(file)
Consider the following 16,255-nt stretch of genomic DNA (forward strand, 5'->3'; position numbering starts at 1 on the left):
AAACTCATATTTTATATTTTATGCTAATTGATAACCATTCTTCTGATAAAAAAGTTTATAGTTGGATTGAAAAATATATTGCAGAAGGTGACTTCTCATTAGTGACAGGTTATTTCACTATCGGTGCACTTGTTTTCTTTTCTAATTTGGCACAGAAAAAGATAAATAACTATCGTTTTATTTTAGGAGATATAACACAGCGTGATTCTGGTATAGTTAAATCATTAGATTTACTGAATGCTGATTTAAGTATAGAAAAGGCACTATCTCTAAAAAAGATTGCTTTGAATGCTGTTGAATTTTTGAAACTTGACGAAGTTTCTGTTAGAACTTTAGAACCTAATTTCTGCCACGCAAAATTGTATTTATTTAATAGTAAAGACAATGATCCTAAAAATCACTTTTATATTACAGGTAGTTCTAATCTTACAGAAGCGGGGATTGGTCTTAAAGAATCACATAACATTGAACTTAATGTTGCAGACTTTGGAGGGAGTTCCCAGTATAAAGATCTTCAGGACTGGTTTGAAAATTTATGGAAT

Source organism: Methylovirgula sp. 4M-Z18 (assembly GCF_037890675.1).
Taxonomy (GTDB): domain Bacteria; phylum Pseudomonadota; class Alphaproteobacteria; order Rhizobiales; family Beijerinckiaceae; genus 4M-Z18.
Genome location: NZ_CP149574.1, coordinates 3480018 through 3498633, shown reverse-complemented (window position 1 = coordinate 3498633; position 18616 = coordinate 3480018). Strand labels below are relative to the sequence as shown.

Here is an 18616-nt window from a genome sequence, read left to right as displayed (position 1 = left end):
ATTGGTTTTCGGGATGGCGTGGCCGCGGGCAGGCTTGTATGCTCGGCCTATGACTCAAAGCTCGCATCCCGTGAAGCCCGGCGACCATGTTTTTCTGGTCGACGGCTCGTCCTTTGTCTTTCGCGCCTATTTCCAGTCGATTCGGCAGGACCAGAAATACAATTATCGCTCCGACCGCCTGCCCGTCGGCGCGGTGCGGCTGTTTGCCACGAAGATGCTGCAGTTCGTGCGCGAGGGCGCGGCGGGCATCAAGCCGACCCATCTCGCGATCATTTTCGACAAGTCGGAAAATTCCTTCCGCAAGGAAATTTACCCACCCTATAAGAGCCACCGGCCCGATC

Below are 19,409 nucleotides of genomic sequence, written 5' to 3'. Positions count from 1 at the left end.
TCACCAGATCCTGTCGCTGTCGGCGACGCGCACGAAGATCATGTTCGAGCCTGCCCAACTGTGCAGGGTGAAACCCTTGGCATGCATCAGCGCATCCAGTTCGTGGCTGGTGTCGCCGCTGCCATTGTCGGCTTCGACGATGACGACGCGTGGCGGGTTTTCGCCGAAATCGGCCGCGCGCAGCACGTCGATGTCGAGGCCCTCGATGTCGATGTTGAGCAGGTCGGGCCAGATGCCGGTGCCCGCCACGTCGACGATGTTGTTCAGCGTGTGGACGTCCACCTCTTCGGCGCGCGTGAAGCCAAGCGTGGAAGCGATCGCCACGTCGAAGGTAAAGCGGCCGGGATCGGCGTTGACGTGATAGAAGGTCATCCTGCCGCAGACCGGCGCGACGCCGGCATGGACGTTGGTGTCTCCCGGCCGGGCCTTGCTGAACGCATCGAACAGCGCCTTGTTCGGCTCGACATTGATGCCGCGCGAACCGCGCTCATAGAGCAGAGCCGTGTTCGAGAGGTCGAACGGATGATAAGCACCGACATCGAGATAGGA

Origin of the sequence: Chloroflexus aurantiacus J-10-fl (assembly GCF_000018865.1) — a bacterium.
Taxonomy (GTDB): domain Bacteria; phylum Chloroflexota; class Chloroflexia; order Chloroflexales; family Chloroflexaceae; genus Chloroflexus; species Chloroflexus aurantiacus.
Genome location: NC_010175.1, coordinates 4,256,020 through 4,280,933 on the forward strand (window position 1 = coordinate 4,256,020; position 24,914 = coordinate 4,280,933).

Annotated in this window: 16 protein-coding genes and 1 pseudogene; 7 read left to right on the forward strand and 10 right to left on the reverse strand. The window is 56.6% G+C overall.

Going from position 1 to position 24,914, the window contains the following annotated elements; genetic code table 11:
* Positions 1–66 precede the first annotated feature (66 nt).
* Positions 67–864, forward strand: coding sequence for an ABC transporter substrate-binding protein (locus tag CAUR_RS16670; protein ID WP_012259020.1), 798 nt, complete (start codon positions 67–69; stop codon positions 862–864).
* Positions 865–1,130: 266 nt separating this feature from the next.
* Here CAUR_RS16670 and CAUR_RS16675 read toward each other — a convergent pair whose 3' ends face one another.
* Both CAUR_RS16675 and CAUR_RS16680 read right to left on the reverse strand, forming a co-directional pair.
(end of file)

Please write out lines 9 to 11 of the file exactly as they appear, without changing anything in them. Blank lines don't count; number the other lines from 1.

TCACCAGATCCTGTCGCTGTCGGCGACGCGCACGAAGATCATGTTCGAGCCTGCCCAACTGTGCAGGGTGAAACCCTTGGCATGCATCAGCGCATCCAGTTCGTGGCTGGTGTCGCCGCTGCCATTGTCGGCTTCGACGATGACGACGCGTGGCGGGTTTTCGCCGAAATCGGCCGCGCGCAGCACGTCGATGTCGAGGCCCTCGATGTCGATGTTGAGCAGGTCGGGCCAGATGCCGGTGCCCGCCACGTCGACGATGTTGTTCAGCGTGTGGACGTCCACCTCTTCGGCGCGCGTGAAGCCAAGCGTGGAAGCGATCGCCACGTCGAAGGTAAAGCGGCCGGGATCGGCGTTGACGTGATAGAAGGTCATCCTGCCGCAGACCGGCGCGACGCCGGCATGGACGTTGGTGTCTCCCGGCCGGGCCTTGCTGAACGCATCGAACAGCGCCTTGTTCGGCTCGACATTGATGCCGCGCGAACCGCGCTCATAGAGCAGAGCCGTGTTCGAGAGGTCGAACGGATGATAAGCACCGACATCGAGATAGGA

Origin of the sequence: Chloroflexus aurantiacus J-10-fl (assembly GCF_000018865.1) — a bacterium.
Taxonomy (GTDB): domain Bacteria; phylum Chloroflexota; class Chloroflexia; order Chloroflexales; family Chloroflexaceae; genus Chloroflexus; species Chloroflexus aurantiacus.